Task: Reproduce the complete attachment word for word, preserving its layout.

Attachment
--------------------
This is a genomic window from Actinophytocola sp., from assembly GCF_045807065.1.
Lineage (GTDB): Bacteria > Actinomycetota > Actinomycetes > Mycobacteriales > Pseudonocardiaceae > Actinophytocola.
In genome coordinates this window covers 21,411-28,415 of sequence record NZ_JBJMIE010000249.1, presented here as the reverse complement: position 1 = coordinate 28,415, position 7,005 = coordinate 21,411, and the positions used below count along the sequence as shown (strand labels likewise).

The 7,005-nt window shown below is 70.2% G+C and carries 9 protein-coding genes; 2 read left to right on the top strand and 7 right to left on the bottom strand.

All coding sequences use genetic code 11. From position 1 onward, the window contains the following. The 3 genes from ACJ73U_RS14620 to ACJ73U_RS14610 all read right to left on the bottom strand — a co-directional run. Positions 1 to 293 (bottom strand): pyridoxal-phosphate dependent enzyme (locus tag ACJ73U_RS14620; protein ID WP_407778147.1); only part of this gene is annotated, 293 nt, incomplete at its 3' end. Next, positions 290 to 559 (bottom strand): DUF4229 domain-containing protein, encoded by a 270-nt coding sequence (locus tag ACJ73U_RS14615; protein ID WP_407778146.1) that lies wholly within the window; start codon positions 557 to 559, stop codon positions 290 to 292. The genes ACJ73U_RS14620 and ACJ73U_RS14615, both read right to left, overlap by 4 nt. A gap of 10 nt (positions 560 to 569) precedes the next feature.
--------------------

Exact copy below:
This is a genomic window from Actinophytocola sp., from assembly GCF_045807065.1.
Lineage (GTDB): Bacteria > Actinomycetota > Actinomycetes > Mycobacteriales > Pseudonocardiaceae > Actinophytocola.
In genome coordinates this window covers 21,411-28,415 of sequence record NZ_JBJMIE010000249.1, presented here as the reverse complement: position 1 = coordinate 28,415, position 7,005 = coordinate 21,411, and the positions used below count along the sequence as shown (strand labels likewise).

The 7,005-nt window shown below is 70.2% G+C and carries 9 protein-coding genes; 2 read left to right on the top strand and 7 right to left on the bottom strand.

All coding sequences use genetic code 11. From position 1 onward, the window contains the following. The 3 genes from ACJ73U_RS14620 to ACJ73U_RS14610 all read right to left on the bottom strand — a co-directional run. Positions 1 to 293 (bottom strand): pyridoxal-phosphate dependent enzyme (locus tag ACJ73U_RS14620; protein ID WP_407778147.1); only part of this gene is annotated, 293 nt, incomplete at its 3' end. Next, positions 290 to 559 (bottom strand): DUF4229 domain-containing protein, encoded by a 270-nt coding sequence (locus tag ACJ73U_RS14615; protein ID WP_407778146.1) that lies wholly within the window; start codon positions 557 to 559, stop codon positions 290 to 292. The genes ACJ73U_RS14620 and ACJ73U_RS14615, both read right to left, overlap by 4 nt. A gap of 10 nt (positions 560 to 569) precedes the next feature.